Financial crisis in Cyprus: Can it happen in Sri Lanka?

Thursday, 4 April 2013 00:34 -     - {{hitsCtrl.values.hits}}

There were recent write-ups citing current problems in Cyprus and questioning if there is a possibility of a similar financial crisis hitting Sri Lanka. Having seen the happenings at close quarters during stints in Brussels and later in the Czech Republic, I would like to express my views on the subject as it is most important for all to keep our calm.

Presently, in Cyprus, customers are limited to withdrawing € 300 a day, € 1,000 in cash for travel abroad and no more than € 5,000 a month on debit or credit cards. Anything above requires approval of their Central Bank.


What went wrong in Cyprus?

Before the crisis struck Greece in 2010, Cyprus was seen to have a healthy economy, with high growth, low unemployment and sound public finances. In fact, for many Sri Lankan expatriate workers it was a preferred destination with good salary levels and better working conditions.

During the good years, the island’s banking sector grew rapidly. By 2011, the IMF reported that their assets – including all the loans they have made – were equivalent to 835% of GDP. A chunk of that was by foreign-owned banks, but Cypriot banks alone had made loans to Greek borrowers worth 160% of Cypriot GDP.

When Greece became engulfed in crisis in 2010, Cypriot banks were hit hard, and the Government did not have the money to bail them out itself. Government finances were further weakened by slow economic growth and international lenders stopped offering loans.

On the contrary, bank lending in Sri Lanka never went above 50% of GDP, not too high for a developing country, and our Central Bank deserves credit for identifying expansionist trends in time and taking action through macro and micro controls to keep it in check. There are also prudent single borrower limits placed on each bank in Sri Lanka linked to capital.

For one thing, the people of Greece and Cyprus never had the strong work ethic or the willingness to pay their taxes and dues as done by the Anglo Saxons in Germany, Holland, UK and France. Structurally too, Greece and Cyprus were different, mainly reliant on tourism and agriculture without an industrial backbone as in most other EU countries.

In retrospect many are of the view that Greece and Cyprus should have kept out of the Euro sticking with their own currencies, Greek Drachma and Cypriot Pound while enjoying membership of the European Union similar to UK, Poland, Denmark, Hungary, etc., all of which are far bigger than Cyprus.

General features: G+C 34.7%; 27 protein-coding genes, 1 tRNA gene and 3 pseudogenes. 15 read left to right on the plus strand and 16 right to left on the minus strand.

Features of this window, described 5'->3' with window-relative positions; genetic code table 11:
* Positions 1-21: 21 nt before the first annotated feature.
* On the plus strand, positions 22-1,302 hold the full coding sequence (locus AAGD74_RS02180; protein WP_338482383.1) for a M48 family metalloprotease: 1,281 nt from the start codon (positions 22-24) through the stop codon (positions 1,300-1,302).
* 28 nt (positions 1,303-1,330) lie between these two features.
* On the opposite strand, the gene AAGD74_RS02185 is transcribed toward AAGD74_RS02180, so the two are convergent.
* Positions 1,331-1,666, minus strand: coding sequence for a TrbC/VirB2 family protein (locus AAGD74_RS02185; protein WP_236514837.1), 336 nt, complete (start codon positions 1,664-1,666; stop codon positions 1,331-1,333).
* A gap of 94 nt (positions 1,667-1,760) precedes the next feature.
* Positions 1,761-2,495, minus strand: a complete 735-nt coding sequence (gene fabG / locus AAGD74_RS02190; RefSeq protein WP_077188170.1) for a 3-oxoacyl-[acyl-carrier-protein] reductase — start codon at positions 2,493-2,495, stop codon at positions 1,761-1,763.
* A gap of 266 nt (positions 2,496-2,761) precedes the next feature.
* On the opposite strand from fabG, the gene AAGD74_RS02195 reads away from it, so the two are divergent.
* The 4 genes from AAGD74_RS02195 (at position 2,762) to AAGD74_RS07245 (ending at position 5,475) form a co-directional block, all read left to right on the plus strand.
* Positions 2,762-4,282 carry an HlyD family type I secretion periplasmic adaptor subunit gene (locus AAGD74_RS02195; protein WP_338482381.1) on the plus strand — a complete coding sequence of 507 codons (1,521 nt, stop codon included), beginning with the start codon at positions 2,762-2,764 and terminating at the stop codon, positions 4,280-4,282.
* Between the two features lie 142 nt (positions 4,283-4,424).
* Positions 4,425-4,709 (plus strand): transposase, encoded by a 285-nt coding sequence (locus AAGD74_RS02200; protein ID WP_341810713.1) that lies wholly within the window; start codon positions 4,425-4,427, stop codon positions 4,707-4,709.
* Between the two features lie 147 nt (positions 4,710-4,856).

With it, those two countries could have devalued their currencies out of the present trouble while independently adjusting interest rates without having to go through bank closures and bankruptcies.

In Sri Lanka, we still enjoys this comfort and it is something future governments in Sri Lanka should not surrender giving into pressures to have a common currency with India and some South Asian nations.

The levy on bank deposits in Cyprus became necessary when the multilateral lending organisations and foreign governments wanted Cypriots themselves to contribute towards the solution by raising funds themselves, supplementing the international bailout. The levy on bank deposits was designed to mobilise that money.

There was a political aspect too. Banks in Cyprus also had large amounts of Russian-owned money parked to evade money laundering and tax avoidance investigations. The ECB was concerned that any high cost rescue of depository would have benefited Russian oligarchs and the mafia holding most of these off shore deposits in Cyprus. Once again, we don’t face that risk in Sri Lanka thanks to the strong AML and Anti Terrorist Financing regulations diligently enforced by the Central Bank in Sri Lanka.

In these circumstances chances are remote of a Cyprus style contagion affecting Sri Lanka but the Central Bank and State and private sector commercial banks should be constantly guarded against too many politically-motivated lending decisions, disregarding ultimate repayment, mismatch of maturities and prudent capital adequacy requirements.

Prof. SBM